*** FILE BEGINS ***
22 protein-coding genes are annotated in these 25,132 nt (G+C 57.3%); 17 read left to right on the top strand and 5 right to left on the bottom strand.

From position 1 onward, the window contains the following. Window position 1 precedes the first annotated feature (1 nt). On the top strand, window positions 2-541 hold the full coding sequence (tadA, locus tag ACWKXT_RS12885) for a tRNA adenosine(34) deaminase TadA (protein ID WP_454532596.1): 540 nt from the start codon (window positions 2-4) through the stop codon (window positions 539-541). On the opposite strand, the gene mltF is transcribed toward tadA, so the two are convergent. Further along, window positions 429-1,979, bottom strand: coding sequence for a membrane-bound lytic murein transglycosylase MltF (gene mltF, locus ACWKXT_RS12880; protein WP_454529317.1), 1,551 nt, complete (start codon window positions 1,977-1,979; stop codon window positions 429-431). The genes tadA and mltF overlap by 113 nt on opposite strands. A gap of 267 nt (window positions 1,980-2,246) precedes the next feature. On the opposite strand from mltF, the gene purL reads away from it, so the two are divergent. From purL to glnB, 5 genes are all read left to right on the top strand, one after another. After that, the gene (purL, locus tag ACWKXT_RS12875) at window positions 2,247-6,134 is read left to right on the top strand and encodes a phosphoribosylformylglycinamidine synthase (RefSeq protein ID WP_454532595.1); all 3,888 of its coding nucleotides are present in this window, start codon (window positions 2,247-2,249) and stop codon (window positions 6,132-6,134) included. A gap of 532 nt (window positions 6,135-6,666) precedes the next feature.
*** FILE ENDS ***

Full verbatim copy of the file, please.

22 protein-coding genes are annotated in these 25,132 nt (G+C 57.3%); 17 read left to right on the top strand and 5 right to left on the bottom strand.

From position 1 onward, the window contains the following. Window position 1 precedes the first annotated feature (1 nt). On the top strand, window positions 2-541 hold the full coding sequence (tadA, locus tag ACWKXT_RS12885) for a tRNA adenosine(34) deaminase TadA (protein ID WP_454532596.1): 540 nt from the start codon (window positions 2-4) through the stop codon (window positions 539-541). On the opposite strand, the gene mltF is transcribed toward tadA, so the two are convergent. Further along, window positions 429-1,979, bottom strand: coding sequence for a membrane-bound lytic murein transglycosylase MltF (gene mltF, locus ACWKXT_RS12880; protein WP_454529317.1), 1,551 nt, complete (start codon window positions 1,977-1,979; stop codon window positions 429-431). The genes tadA and mltF overlap by 113 nt on opposite strands. A gap of 267 nt (window positions 1,980-2,246) precedes the next feature. On the opposite strand from mltF, the gene purL reads away from it, so the two are divergent. From purL to glnB, 5 genes are all read left to right on the top strand, one after another. After that, the gene (purL, locus tag ACWKXT_RS12875) at window positions 2,247-6,134 is read left to right on the top strand and encodes a phosphoribosylformylglycinamidine synthase (RefSeq protein ID WP_454532595.1); all 3,888 of its coding nucleotides are present in this window, start codon (window positions 2,247-2,249) and stop codon (window positions 6,132-6,134) included. A gap of 532 nt (window positions 6,135-6,666) precedes the next feature.